Convolution Explained — Introduction to Convolutional Neural Networks | by Egor Howell | Dec, 2023

The fundamental building block of CNNs” title=”neural network icons.” Neural network icons created by Freepik — Flaticon.

My recent articles have been a series on neural networks where we go from the simple perceptron to complicated architectures and how to deal with common problems in deep learning. If you are interested, feel free to check the series here:

Egor Howell

Neural Networks

One exciting area neural networks have made significant strides in is computer vision. Think AI for self-driving cars and face recognition!

However, the regular fully connected neural network that most people know about is not suitable for many real-life image recognition tasks. It works on the famous MNIST dataset, but it has small images of 28×28 pixels.

High-definition (HD) images have 1280×720 pixels. That’s approximately 1,000,000 pixels, which would mean 1,000,000 neurons in the input layer. Not to mention the millions of weights required for the hidden layers, rendering regular neural networks unsuitable due to the dimensional complexity.

So, what do we do?

Convolutional Neural Networks!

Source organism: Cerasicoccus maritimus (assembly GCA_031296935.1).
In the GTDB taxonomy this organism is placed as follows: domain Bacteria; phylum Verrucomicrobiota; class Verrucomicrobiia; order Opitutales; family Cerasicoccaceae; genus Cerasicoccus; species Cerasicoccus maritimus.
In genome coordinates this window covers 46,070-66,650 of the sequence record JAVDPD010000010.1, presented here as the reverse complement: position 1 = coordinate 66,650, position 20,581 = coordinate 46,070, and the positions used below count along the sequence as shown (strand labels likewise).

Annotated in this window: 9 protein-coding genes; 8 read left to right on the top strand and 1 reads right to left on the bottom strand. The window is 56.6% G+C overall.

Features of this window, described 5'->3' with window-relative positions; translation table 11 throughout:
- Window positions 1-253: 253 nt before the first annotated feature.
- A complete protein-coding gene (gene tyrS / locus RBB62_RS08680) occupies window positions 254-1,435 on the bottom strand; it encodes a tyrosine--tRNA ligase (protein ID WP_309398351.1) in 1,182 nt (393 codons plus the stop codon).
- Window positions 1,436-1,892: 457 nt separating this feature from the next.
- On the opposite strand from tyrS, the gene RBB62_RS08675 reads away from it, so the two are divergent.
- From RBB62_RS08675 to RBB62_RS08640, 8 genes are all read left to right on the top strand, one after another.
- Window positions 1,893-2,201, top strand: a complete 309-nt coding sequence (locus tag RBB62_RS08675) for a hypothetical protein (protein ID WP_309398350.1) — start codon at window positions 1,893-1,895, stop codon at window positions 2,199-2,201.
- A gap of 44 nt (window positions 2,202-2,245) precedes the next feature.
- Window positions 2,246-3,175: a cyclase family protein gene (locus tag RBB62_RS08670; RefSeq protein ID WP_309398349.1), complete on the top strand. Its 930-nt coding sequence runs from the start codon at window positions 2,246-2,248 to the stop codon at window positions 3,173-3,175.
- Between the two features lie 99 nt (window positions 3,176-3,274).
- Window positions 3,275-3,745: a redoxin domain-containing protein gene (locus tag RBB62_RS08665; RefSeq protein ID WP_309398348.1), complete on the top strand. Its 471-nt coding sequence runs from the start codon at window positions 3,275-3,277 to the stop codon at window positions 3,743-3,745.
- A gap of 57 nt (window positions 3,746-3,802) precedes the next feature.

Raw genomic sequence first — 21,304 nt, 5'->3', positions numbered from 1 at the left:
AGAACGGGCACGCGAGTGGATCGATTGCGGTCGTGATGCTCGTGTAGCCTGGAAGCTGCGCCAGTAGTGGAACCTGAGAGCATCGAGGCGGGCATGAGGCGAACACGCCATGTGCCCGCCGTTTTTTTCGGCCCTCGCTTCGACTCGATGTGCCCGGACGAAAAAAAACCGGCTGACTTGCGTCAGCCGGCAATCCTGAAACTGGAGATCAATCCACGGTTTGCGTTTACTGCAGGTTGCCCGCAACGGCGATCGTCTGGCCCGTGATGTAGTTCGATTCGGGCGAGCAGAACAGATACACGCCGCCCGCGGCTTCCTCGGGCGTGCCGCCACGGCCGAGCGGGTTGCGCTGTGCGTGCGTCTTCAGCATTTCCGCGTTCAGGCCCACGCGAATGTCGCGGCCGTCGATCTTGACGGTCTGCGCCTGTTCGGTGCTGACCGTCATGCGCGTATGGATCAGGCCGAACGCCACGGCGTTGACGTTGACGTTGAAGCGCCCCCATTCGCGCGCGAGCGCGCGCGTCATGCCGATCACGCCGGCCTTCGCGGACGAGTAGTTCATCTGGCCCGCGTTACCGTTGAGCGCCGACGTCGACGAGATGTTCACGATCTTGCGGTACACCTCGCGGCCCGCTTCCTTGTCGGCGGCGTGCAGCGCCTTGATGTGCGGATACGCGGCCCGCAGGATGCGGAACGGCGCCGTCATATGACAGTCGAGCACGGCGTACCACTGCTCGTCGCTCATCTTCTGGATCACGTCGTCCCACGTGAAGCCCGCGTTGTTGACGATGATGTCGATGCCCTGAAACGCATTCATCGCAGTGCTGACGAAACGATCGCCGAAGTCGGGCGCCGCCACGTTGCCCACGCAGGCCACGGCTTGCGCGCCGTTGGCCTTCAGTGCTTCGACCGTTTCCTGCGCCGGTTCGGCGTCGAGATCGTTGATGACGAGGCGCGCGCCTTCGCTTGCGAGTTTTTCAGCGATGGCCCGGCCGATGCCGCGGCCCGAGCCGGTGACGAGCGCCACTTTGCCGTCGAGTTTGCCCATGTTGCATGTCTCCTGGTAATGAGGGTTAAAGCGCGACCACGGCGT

Convolutional neural networks (CNN) are the gold standard for the majority of computer vision tasks today. Instead of fully connected layers, they have partially connected layers and share their weights, reducing the complexity of the model.

For instance, for each neuron in a fully connected neural network layer, we would require 10,000 weight of an image of 100×100 pixels. However, a CNN can have only 25 neurons to process the same image.

In this article, we are going to dive into the fundamental building block behind CNNs, convolution.

Like many things in machine learning, CNNs are inspired by nature. Computer scientists looked at how the visual cortex in the brain works and applied a similar concept to neural networks.

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